Blockchain, or distributed ledger technology, underpins Bitcoin and other cryptocurrencies. The technology is attracting attention across many sectors of the economy and there is growing global recognition of its potential to re-engineer benefits through greater data sharing.
The technology utilises powerful algorithms to allow multiple, independent parties to share digital information or transact with one another, using distributed or shared ledgers. Such environments are typically not ‘owned’ or dominated by any one user, but still allow all parties to have confidence in the integrity of the shared content.
“The Turnbull Government is excited by the opportunities of distributed ledger technology. We want Australia to be a leading global player in this new area,” the Federal Treasurer said recently.
“Establishing standards around this emerging technology will provide a common language for industry, policy makers, regulators and technology developers. This will provide a basis for ensuring interoperability as this technology becomes more widely used.”
“The Turnbull Government is particularly pleased ISO is backing Australia to lead the international committee. Leading this committee will cement Australia’s position at the forefront of blockchain technology.”
Blockchain to revolutionise Australian financial markets
“Why is it that buying a house should necessarily take 4-6 weeks to complete, even if a buyer has the cash to buy it outright? Why can’t they buy it this minute, and sell it to someone else the next?” questioned Sapien Ventures’ Victor Jiang.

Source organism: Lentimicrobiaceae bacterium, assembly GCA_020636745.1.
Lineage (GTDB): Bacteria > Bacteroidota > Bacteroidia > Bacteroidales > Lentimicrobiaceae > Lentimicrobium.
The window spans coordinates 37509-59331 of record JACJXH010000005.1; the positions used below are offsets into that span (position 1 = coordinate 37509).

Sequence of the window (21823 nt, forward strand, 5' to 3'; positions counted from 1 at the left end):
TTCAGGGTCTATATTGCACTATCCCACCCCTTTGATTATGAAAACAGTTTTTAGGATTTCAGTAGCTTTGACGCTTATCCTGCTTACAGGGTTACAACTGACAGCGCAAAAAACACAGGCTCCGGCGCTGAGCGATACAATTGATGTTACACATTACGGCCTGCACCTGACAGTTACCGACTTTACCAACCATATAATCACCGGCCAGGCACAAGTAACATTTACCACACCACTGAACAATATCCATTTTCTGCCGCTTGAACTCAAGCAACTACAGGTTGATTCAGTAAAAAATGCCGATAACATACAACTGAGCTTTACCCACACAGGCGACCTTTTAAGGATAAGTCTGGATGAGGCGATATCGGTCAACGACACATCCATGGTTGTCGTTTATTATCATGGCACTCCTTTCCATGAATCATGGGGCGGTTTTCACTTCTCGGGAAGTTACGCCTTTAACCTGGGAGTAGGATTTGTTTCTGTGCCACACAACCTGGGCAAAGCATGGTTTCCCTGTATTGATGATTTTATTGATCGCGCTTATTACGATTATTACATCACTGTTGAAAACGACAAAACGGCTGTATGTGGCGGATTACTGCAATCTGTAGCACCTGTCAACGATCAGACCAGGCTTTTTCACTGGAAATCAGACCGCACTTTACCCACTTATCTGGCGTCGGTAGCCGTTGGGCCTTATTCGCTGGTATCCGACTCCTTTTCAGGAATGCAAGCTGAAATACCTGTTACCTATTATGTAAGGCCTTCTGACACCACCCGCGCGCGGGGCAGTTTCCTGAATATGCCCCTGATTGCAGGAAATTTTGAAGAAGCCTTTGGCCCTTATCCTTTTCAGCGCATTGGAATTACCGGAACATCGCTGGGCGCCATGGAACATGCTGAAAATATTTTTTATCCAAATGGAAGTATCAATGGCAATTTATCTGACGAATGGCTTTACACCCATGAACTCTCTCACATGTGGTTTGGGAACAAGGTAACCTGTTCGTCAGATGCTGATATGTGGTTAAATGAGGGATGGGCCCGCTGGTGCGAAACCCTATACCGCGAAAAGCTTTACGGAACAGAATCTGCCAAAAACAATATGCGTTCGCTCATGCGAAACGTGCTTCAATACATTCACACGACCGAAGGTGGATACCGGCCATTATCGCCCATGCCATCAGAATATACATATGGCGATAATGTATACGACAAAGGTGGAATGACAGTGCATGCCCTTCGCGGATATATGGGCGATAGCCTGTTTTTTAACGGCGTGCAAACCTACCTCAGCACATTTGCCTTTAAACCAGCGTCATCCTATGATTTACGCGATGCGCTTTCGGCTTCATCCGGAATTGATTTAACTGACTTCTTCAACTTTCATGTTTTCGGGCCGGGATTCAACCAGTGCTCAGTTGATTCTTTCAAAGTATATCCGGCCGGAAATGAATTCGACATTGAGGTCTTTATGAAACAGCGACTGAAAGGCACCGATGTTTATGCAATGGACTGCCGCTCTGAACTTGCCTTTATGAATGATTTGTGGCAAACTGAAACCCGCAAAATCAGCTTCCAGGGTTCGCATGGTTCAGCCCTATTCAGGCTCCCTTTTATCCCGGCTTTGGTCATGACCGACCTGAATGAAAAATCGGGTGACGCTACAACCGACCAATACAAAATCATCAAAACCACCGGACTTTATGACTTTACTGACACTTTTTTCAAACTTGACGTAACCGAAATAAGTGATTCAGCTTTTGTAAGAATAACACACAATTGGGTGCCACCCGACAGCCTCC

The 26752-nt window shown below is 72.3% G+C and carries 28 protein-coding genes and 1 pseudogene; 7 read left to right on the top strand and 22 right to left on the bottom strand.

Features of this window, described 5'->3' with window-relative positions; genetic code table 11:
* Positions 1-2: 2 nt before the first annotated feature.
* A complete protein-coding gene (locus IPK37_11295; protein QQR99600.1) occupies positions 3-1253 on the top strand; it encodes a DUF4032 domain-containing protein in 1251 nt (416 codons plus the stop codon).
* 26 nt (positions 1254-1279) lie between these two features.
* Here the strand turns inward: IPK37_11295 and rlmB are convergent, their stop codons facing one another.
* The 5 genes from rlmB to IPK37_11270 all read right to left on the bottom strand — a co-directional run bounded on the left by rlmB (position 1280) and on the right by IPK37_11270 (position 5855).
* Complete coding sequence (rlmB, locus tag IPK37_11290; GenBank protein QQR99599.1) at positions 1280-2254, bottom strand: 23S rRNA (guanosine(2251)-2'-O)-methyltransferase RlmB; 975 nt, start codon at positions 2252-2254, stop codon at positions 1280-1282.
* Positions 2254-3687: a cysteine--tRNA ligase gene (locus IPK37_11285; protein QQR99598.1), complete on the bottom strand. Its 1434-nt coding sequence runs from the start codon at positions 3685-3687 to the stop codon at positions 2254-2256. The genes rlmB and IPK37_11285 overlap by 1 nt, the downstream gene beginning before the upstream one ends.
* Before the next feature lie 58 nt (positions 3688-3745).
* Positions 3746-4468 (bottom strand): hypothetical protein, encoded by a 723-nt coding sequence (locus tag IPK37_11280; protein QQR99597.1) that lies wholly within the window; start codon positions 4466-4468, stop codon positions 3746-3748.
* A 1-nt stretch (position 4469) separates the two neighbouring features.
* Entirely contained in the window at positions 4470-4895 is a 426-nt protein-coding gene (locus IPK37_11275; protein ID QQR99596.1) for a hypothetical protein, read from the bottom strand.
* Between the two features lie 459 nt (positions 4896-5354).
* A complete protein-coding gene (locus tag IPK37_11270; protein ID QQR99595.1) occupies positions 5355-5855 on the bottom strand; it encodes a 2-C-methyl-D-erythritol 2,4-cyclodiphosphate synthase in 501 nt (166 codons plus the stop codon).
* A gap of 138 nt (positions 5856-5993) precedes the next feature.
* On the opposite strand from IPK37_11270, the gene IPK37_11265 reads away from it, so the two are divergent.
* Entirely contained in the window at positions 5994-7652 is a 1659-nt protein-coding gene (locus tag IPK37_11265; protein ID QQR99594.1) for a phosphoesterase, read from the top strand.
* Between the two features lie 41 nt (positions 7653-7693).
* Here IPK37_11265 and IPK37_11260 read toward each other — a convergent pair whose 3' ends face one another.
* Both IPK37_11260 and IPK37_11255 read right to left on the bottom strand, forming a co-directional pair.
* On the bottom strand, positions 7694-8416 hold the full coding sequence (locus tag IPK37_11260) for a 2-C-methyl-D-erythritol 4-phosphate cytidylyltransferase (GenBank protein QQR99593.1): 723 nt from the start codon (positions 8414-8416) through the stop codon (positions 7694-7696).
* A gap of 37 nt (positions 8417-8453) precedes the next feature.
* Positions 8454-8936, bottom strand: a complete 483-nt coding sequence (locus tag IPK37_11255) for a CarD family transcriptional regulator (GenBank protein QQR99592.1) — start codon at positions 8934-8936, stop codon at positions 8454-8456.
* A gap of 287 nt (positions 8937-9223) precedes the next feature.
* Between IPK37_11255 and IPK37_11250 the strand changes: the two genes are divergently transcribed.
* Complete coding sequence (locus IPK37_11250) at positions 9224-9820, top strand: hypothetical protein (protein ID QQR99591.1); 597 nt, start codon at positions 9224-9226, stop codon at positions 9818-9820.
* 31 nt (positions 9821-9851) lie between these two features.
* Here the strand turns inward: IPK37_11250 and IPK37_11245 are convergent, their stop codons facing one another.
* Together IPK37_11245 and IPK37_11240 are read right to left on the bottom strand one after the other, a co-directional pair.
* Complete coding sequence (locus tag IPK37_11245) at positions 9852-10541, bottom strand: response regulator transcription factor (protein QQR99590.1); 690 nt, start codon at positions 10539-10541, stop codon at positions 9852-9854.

“Imagine a world where we can do those kinds of transactions, at those speeds.
“Australia is uniquely positioned in the world of blockchain. As of now, we are the world-pioneers in the real-life adoption of blockchain technologies in any significant commercial undertaking.”
Australia’s FinTech Advisory Group has already made some real progress working with government, with the introduction of measures such as the CSIRO Data61 review of opportunities for distributed ledger technology (Blockchain). The review will fully examine the far-reaching potential and implications for both government and industry of the adoption of ‘blockchain’ technology.
More specifically, Data61 will explore the potential benefits or productivity gains for the Australian economy; the skills Australia might require to become a global leader as blockchain technology becomes more prevalent; as well as potential legislative and regulatory implications such as privacy consideration.
The review will look to provide practical use cases where blockchain technology could be piloted in government services and the private sector.
Stefan Hajkowicz from the Data61 Foresighting Team said a number of potential ‘proof of concept’ projects will be evaluated in conjunction with industry experts and across government.
“There are currently a few potential areas where we could explore opportunities – such as sharable registry information, verifiable supply chains and assessment of aggregate risk exposure in the financial services sector,” he said.
“This is a rapidly emerging area and now is definitely the right time to look at what it could mean for our economy.”